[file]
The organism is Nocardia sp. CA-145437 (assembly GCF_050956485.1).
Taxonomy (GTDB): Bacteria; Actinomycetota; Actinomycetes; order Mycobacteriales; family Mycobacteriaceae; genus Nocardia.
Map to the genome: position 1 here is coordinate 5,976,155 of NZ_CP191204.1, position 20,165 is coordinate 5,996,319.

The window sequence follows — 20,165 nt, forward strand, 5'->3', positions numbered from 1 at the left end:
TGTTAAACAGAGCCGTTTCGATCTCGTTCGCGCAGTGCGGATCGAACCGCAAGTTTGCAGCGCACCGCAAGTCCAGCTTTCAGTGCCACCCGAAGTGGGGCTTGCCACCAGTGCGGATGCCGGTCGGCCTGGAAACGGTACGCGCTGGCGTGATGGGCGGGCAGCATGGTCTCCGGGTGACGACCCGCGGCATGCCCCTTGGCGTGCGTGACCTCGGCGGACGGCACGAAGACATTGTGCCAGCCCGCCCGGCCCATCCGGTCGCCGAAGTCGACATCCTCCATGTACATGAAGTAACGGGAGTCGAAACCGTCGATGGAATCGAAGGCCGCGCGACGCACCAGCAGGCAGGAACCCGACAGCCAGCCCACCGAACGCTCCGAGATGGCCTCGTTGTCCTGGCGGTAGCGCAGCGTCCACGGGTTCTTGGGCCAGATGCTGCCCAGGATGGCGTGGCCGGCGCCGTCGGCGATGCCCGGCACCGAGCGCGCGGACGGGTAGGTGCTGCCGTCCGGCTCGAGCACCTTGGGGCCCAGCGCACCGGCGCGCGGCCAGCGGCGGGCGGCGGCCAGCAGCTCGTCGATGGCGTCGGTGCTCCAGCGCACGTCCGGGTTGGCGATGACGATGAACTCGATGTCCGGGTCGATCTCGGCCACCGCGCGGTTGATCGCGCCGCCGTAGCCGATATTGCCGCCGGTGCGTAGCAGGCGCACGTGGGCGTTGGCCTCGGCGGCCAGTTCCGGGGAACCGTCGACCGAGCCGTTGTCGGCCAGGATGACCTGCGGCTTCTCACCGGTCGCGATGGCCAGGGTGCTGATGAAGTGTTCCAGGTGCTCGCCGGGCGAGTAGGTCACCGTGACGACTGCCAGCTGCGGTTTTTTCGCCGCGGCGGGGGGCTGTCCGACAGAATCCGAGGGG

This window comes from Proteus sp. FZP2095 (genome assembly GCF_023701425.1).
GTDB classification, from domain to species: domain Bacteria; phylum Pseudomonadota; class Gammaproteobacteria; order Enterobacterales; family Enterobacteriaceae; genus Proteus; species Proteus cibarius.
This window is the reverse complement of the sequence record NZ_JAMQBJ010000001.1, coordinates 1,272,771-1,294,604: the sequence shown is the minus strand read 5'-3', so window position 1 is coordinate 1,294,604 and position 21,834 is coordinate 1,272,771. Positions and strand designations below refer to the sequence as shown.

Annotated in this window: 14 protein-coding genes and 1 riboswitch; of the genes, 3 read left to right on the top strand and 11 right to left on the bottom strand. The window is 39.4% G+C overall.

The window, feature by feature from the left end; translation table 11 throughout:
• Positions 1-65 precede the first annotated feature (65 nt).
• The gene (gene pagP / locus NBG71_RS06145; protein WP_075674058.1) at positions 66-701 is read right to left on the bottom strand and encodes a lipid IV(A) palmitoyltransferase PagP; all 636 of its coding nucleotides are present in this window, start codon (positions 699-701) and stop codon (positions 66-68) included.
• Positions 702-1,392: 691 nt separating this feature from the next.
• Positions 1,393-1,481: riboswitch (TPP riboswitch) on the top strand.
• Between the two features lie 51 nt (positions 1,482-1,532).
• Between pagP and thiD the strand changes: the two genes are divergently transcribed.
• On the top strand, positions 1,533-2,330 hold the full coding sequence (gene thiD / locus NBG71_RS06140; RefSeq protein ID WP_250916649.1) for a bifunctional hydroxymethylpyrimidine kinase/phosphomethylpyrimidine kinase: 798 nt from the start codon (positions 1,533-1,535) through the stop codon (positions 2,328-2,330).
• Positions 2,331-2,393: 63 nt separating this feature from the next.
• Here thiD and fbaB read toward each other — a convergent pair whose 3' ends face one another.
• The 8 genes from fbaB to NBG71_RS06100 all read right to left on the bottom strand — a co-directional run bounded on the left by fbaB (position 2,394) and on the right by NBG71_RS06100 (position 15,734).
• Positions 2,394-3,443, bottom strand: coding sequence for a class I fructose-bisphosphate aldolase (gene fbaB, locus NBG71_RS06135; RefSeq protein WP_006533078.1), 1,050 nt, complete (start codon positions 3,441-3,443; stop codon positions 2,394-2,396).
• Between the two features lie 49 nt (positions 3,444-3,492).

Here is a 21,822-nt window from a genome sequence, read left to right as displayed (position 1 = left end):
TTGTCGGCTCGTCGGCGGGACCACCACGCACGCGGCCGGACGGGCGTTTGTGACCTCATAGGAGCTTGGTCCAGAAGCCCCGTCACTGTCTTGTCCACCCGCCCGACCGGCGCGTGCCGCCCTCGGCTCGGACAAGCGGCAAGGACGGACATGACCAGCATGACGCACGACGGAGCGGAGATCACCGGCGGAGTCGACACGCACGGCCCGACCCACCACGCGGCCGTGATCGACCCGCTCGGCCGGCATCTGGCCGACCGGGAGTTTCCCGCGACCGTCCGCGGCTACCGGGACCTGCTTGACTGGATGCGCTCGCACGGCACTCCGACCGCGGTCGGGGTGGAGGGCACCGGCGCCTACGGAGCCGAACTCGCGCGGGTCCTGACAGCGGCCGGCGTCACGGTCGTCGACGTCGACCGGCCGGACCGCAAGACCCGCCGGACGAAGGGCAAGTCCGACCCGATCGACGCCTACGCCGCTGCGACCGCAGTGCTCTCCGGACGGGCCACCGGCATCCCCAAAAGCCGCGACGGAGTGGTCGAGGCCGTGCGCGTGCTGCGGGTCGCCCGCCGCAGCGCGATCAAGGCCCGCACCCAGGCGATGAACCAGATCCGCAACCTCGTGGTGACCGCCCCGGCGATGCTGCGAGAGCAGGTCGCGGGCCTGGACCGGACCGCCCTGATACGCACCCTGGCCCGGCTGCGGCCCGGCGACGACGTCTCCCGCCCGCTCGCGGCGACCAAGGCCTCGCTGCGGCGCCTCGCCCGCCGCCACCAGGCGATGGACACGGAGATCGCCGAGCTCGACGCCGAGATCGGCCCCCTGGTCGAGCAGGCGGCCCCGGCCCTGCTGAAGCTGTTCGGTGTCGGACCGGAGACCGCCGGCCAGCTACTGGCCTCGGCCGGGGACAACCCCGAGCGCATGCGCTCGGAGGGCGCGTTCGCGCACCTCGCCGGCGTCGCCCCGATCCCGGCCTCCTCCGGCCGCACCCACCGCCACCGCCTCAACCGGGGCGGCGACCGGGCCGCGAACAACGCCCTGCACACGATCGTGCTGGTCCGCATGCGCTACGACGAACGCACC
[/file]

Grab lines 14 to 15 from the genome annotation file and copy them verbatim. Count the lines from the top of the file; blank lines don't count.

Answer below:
• Positions 1,393-1,481: riboswitch (TPP riboswitch) on the top strand.
• Between the two features lie 51 nt (positions 1,482-1,532).